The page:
* Musculo facial plastic surgery, dorsal hand burns, infected skin graft.
* Decrease wound contraction in skin graft.
* Others

Note: “Others” are detailed in Report #S190.

Source: MedMarket Diligence, LLC; Report #S190, “Worldwide Surgical Sealants, Glues, Wound Closure and Anti-Adhesion Markets, 2012-2017.”

Report: Surgical Sealants, Glues, Wound Closure and Anti-adhesion Worldwide

MedMarket Diligence (MMD) has published its 2010 report on the worldwide market for surgical sealants and related products in surgical and traumatic wound management.

The analysis by MMD reveals the size of the evolving opportunity for a diverse set of products in global markets. Based on extensive primary and secondary research, and leveraging MMD’s position as the leading source for the medtech industry on the subject, the report provides industry participants and hopefuls with invaluable data and insights.

The report is described below and at link

This report details the complete range of sealants & glues technologies used in traumatic, surgical and other wound closure, from tapes, sutures and staples to hemostats, fibrin sealants/glues and medical adhesives. The report details current clinical and technology developments in this huge and rapidly growing worldwide market, with data on products in development and on the market; market size and forecast; competitor market shares; competitor profiles; and market opportunity.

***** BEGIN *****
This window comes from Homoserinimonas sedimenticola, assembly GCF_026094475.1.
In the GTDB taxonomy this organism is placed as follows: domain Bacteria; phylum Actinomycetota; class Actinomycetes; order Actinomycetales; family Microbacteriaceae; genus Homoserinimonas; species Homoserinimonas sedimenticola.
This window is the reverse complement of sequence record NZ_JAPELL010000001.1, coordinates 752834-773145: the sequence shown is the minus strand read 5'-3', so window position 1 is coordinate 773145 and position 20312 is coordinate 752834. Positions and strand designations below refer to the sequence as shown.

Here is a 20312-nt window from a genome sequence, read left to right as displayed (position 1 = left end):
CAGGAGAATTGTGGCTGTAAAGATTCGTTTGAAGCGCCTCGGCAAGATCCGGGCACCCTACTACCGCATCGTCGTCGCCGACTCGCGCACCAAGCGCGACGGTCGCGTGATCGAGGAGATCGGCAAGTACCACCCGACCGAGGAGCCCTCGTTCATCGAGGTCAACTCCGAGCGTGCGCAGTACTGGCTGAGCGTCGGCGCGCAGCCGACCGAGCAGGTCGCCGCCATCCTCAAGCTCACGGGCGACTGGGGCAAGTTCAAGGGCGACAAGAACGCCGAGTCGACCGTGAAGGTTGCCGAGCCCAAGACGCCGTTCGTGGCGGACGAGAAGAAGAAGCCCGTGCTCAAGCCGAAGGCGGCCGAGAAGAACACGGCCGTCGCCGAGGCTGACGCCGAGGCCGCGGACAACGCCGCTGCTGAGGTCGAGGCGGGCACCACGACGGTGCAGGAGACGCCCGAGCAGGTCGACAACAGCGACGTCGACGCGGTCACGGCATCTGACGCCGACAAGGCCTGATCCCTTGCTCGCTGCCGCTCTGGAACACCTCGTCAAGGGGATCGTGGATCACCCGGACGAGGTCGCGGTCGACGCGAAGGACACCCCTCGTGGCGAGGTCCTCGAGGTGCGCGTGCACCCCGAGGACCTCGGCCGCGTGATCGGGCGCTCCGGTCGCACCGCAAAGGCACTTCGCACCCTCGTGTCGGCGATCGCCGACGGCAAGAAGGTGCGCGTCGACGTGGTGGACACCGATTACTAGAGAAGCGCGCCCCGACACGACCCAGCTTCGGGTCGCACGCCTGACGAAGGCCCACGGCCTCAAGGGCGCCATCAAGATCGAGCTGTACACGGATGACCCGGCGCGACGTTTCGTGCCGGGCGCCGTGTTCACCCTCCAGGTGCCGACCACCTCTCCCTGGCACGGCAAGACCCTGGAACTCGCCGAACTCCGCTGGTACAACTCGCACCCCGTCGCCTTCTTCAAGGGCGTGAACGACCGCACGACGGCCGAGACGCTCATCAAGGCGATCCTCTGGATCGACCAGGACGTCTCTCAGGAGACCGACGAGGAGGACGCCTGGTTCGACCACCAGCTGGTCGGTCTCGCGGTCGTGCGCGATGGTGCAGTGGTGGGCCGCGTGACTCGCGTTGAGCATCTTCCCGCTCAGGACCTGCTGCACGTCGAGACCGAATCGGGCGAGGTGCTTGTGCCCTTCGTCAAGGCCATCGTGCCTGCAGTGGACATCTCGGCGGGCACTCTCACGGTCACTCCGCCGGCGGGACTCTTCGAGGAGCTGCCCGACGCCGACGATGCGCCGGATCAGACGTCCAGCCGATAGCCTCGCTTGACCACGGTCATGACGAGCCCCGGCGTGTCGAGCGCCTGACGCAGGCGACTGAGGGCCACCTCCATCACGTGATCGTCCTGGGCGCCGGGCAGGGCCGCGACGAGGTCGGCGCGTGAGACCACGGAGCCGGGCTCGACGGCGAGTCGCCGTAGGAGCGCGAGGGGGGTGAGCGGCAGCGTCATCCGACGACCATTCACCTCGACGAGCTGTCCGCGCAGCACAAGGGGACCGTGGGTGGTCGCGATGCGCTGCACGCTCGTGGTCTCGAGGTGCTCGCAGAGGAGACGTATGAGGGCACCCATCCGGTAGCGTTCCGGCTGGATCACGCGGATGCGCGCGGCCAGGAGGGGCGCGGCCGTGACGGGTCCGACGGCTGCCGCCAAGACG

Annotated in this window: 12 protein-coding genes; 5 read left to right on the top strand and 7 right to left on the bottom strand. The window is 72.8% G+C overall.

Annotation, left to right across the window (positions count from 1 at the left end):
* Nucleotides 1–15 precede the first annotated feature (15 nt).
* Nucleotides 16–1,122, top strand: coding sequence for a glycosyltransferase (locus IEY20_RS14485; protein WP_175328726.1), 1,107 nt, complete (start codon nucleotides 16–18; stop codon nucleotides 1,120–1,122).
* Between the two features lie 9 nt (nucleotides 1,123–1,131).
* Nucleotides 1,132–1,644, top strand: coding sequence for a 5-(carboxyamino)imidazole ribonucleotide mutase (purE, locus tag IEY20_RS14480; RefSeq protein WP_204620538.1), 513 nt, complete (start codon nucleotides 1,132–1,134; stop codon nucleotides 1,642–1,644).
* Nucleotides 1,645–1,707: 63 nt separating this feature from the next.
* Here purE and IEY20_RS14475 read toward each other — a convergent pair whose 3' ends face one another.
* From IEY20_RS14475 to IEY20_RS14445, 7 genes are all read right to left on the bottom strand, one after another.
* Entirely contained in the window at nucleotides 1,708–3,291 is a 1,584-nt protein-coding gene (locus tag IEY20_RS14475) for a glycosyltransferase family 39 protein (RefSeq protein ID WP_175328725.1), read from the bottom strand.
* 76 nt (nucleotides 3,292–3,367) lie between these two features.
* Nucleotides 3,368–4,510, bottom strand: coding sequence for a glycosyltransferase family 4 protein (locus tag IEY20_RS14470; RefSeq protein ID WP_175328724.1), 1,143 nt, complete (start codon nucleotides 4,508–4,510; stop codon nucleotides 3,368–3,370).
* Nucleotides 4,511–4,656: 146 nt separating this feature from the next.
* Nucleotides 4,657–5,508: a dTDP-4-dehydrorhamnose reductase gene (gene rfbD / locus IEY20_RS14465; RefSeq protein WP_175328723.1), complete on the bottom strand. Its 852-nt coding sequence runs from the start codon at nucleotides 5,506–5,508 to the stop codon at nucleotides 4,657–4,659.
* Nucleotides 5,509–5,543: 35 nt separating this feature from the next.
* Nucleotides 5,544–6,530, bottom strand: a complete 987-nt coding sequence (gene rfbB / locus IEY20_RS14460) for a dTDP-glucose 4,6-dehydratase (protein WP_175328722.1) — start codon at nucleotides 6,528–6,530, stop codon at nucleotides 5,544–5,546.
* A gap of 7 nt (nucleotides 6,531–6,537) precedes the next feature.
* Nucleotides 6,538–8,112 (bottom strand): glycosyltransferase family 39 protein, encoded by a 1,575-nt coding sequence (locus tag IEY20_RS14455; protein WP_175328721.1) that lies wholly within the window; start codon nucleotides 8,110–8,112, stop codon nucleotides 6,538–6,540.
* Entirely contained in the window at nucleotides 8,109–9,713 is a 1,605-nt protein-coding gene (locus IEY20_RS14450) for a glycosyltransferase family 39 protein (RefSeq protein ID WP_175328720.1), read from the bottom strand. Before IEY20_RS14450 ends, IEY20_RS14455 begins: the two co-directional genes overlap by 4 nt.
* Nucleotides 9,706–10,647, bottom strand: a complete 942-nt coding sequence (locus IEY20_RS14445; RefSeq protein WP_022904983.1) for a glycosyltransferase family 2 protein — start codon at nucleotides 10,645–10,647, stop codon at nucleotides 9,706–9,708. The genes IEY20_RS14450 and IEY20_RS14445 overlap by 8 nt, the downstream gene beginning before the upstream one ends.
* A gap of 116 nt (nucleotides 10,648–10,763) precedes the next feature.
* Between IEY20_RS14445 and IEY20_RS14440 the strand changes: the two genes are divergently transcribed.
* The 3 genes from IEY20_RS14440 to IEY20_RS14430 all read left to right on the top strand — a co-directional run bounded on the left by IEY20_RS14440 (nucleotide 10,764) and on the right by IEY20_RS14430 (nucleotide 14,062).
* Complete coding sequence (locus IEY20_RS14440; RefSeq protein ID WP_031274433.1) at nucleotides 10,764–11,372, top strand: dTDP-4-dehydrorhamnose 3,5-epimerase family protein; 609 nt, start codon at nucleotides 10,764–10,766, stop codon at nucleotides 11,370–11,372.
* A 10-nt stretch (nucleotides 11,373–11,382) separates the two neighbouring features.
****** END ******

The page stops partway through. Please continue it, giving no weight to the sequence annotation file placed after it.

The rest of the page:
This report is a market and technology assessment and forecast of surgical sealants, glues, hemostasis, other wound closure and anti-adhesion. The report details the current and emerging products, technologies and markets involved in wound closure and sealing using sutures and staples, tapes, hemostats, fibrin and sealant products, medical adhesives and products to prevent surgical adhesions. The report provides a worldwide historic (from 2008), current and annual forecast to 2015 of the markets for these technologies, with particular emphasis on the market impact of new technologies through the coming decade.  The report provides specific forecasts and shares of the worldwide market by segment for the U.S., Europe (United Kingdom, German, France, Italy, BeNeLux), Latin America, Japan, Korea and Rest of World.

The report provides background data on the surgical, disease and traumatic wound patient populations targeted by current technologies and those under development, and the current clinical practices in the management of these patients, including the dynamics among the various clinical specialties or subspecialties vying for patient population and facilitating or limiting the growth of technologies.

The report establishes the current worldwide market size for major technology segments as a baseline for and projecting growth in the market over a five-year forecast. The report also assesses and projects the composition of the market as technologies gain or lose relative market performance over this period.